Victorian Mourners

I found this photo at and fell in love with the many possibilities it presents for story ideas.


The most obvious is, of course, a funeral during Victorian times.  We can ask who these people are and what connection they had to the deceased. Are they relatives, friends, lovers, neighbors and/or enemies? Who is being buried? How did that person die? Why are there only five mourners at the graveside service?

What if it was a man who died and the women were all his wives? Do they know about each other? Or perhaps one of these people killed the deceased. Or all of them together. What if they are witches and wizards, disguised as normal people, waiting for the service to conclude so they can raise the dead?

Look at the trees in the background. They have a definite Goth feel to them. What if these five in black are cemetery ghosts and no one else can see them? What if one of them is the deceased person, attending in ghost form? In the foreground of the photo we see a mound of dirt on which the figures are standing. Is it just a barren hill they have climbed, or is there another grave behind them waiting to be filled? What does the state of the earth tell you about the season?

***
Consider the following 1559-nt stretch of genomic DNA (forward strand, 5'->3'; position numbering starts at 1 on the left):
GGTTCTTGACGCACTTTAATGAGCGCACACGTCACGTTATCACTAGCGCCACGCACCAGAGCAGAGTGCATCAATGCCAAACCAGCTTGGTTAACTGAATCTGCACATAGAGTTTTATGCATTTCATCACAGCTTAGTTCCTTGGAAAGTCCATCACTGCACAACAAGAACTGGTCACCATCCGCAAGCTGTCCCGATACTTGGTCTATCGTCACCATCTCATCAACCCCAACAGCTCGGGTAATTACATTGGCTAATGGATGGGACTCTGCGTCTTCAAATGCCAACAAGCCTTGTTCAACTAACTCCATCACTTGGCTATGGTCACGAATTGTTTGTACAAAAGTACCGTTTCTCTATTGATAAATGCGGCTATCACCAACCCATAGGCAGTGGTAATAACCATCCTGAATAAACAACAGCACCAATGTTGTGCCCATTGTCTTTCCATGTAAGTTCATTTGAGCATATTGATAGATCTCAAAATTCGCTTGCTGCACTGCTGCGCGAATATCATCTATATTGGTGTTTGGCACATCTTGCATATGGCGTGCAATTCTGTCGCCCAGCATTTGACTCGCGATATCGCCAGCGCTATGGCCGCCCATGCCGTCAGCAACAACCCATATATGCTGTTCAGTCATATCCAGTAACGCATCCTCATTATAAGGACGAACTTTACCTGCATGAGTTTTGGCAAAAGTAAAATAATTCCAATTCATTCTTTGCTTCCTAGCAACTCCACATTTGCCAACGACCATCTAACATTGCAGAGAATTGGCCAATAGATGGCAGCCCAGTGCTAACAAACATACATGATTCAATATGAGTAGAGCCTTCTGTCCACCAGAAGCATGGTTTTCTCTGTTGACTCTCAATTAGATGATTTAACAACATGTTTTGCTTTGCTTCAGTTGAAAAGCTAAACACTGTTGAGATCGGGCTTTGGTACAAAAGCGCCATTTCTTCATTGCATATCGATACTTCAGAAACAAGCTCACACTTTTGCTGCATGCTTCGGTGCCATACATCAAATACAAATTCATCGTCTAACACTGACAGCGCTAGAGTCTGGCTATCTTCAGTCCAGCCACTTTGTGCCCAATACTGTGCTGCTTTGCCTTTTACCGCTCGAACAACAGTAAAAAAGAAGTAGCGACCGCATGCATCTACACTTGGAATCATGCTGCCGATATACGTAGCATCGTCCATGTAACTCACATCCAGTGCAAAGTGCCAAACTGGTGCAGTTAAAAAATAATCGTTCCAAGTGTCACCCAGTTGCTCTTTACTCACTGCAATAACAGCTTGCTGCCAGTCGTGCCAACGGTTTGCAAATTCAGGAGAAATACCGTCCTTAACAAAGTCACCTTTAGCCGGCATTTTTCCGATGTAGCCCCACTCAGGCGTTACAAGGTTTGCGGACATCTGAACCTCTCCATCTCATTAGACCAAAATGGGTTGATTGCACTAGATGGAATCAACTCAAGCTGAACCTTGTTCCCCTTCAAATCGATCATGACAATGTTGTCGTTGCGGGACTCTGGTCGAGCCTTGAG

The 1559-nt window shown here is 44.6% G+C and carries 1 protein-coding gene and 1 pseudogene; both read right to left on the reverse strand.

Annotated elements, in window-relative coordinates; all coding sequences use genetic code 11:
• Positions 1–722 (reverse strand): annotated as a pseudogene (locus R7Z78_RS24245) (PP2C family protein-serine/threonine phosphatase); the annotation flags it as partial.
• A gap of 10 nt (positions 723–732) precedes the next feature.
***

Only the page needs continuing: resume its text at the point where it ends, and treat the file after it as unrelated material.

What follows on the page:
The middle woman seems to be holding something. What might it be? What will she do with it? What impact will it have on the service? And the man on the end has his hands clasped behind his back, as though he is bored. Why?

One intriguing photo, many story possibilities.

Susan Tuttle

Comments? Your ideas from this photo…

Word of the Week: Elegiac (N or adj. Lat. elegiacus)
Definition: resembling or characteristic of or appropriate to an elegy; expressing sorrow, ofren for something past.
Synomyms: sorrowful, melancholy, mournful, sad
Usage: Her essay read more like an elegiac lament for her lost youthful ideals than an indictment of city government programs.